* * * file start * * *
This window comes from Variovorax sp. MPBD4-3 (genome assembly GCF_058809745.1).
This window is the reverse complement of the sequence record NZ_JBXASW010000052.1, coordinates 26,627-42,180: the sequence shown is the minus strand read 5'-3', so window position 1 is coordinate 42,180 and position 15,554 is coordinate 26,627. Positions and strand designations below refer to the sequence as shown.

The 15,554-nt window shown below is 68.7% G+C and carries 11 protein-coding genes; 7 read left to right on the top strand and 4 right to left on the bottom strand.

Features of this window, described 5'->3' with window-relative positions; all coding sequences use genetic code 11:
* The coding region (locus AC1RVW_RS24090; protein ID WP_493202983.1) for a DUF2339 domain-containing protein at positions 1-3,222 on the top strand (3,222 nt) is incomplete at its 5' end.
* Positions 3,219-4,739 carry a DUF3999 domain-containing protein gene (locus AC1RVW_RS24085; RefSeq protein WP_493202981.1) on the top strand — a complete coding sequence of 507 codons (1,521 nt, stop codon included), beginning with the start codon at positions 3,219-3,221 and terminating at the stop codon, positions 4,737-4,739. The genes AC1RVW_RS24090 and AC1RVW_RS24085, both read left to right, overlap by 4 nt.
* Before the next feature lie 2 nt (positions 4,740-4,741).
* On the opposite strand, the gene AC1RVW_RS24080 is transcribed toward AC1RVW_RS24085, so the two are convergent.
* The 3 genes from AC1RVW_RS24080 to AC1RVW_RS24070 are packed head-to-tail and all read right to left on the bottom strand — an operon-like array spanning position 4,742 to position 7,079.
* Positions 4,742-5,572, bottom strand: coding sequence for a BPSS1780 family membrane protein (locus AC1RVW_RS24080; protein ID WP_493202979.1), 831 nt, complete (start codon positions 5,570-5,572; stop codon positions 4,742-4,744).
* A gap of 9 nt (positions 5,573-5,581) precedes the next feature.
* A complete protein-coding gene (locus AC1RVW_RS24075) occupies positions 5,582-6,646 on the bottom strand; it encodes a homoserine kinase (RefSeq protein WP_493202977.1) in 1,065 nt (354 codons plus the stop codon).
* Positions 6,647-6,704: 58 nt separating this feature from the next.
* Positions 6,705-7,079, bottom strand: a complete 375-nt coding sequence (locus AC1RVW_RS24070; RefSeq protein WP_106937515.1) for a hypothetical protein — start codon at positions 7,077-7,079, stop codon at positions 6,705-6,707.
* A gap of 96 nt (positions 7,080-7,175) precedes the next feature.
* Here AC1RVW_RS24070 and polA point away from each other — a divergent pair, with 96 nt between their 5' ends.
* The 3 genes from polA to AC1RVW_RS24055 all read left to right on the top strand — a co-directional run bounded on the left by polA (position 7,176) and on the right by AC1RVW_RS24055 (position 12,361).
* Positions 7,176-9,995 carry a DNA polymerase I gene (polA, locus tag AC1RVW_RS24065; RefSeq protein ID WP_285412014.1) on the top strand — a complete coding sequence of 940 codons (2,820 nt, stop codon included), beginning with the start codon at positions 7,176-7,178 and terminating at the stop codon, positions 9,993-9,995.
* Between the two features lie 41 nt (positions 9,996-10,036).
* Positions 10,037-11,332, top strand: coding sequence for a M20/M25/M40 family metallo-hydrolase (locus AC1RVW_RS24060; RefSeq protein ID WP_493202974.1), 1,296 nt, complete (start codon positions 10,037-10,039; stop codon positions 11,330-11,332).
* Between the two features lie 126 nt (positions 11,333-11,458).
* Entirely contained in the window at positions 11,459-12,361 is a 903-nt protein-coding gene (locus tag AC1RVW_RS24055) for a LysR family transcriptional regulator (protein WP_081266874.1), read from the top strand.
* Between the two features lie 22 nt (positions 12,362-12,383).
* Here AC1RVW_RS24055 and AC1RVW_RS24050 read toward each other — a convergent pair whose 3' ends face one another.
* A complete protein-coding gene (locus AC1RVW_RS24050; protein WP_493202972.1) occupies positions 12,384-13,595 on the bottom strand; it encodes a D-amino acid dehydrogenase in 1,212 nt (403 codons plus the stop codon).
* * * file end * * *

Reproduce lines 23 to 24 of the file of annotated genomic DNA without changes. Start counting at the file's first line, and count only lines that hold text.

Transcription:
* Between the two features lie 22 nt (positions 12,362-12,383).
* Here AC1RVW_RS24055 and AC1RVW_RS24050 read toward each other — a convergent pair whose 3' ends face one another.